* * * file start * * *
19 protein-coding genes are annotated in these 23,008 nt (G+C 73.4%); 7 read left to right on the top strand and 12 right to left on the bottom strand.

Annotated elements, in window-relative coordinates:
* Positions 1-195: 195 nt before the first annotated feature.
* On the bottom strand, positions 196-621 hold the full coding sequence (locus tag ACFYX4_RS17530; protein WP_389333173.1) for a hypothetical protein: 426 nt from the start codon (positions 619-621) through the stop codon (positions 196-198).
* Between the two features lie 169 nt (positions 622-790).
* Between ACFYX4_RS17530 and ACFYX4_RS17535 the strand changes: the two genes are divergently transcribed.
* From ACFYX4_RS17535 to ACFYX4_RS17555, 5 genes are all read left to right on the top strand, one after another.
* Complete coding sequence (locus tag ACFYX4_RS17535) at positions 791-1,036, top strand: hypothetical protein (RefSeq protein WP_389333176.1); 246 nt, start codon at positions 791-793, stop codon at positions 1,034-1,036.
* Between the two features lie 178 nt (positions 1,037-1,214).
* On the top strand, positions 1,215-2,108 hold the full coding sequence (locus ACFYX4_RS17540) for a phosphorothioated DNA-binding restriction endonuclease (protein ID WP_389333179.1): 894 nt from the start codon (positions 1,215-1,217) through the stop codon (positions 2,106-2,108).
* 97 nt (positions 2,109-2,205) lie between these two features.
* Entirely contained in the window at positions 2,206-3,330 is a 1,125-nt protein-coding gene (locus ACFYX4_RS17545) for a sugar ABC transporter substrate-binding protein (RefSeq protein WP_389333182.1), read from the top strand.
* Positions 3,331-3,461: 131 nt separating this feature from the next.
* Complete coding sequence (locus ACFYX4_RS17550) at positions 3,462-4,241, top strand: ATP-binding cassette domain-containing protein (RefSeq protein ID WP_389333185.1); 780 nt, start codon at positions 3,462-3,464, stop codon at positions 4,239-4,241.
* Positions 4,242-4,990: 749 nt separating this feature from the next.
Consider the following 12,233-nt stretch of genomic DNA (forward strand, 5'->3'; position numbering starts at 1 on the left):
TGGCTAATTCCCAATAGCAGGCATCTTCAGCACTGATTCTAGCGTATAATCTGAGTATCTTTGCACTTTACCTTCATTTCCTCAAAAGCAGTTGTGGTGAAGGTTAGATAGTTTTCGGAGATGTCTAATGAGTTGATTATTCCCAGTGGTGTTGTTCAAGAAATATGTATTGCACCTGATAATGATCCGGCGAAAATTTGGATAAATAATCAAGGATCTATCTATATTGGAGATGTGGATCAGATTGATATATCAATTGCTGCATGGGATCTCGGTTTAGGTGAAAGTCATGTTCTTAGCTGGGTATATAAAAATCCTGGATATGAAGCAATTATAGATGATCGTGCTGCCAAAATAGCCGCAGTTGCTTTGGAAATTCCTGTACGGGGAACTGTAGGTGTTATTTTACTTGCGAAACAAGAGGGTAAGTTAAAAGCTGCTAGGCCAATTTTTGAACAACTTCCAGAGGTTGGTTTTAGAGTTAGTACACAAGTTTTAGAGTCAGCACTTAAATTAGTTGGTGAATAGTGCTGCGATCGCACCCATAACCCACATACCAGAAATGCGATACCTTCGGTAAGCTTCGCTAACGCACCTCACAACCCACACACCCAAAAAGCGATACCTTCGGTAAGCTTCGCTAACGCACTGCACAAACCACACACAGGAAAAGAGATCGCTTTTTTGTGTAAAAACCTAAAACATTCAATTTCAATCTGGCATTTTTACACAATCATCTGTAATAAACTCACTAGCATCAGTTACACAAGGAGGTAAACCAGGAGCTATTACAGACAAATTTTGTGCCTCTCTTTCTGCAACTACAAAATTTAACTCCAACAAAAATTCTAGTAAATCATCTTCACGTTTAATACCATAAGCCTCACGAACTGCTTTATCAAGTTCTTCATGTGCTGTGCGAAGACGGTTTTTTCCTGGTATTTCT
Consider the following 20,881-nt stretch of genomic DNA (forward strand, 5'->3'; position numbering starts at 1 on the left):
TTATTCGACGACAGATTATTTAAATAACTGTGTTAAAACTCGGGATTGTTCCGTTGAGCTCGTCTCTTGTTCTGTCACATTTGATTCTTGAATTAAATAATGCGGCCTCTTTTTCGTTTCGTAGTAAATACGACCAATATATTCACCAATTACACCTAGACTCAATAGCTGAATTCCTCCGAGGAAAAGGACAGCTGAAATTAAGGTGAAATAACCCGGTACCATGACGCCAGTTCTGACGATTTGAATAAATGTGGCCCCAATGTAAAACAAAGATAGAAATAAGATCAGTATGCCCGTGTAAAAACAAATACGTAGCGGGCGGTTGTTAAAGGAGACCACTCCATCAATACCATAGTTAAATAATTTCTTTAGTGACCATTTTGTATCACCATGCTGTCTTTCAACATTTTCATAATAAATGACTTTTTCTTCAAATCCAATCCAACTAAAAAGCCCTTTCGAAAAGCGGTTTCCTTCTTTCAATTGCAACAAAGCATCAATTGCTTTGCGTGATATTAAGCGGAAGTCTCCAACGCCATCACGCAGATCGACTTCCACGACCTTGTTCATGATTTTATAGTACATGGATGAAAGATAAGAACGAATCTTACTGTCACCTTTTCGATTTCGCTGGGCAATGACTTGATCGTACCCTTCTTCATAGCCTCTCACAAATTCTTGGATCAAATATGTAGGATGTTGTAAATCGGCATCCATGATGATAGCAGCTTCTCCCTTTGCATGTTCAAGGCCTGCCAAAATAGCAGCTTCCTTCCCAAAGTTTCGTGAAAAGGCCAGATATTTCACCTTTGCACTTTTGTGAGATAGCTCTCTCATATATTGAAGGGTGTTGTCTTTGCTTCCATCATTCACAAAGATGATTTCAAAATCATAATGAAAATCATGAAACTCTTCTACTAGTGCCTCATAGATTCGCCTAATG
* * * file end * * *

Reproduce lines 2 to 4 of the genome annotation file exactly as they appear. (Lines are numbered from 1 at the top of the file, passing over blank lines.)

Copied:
Annotated elements, in window-relative coordinates:
* Positions 1-195: 195 nt before the first annotated feature.
* On the bottom strand, positions 196-621 hold the full coding sequence (locus tag ACFYX4_RS17530; protein WP_389333173.1) for a hypothetical protein: 426 nt from the start codon (positions 619-621) through the stop codon (positions 196-198).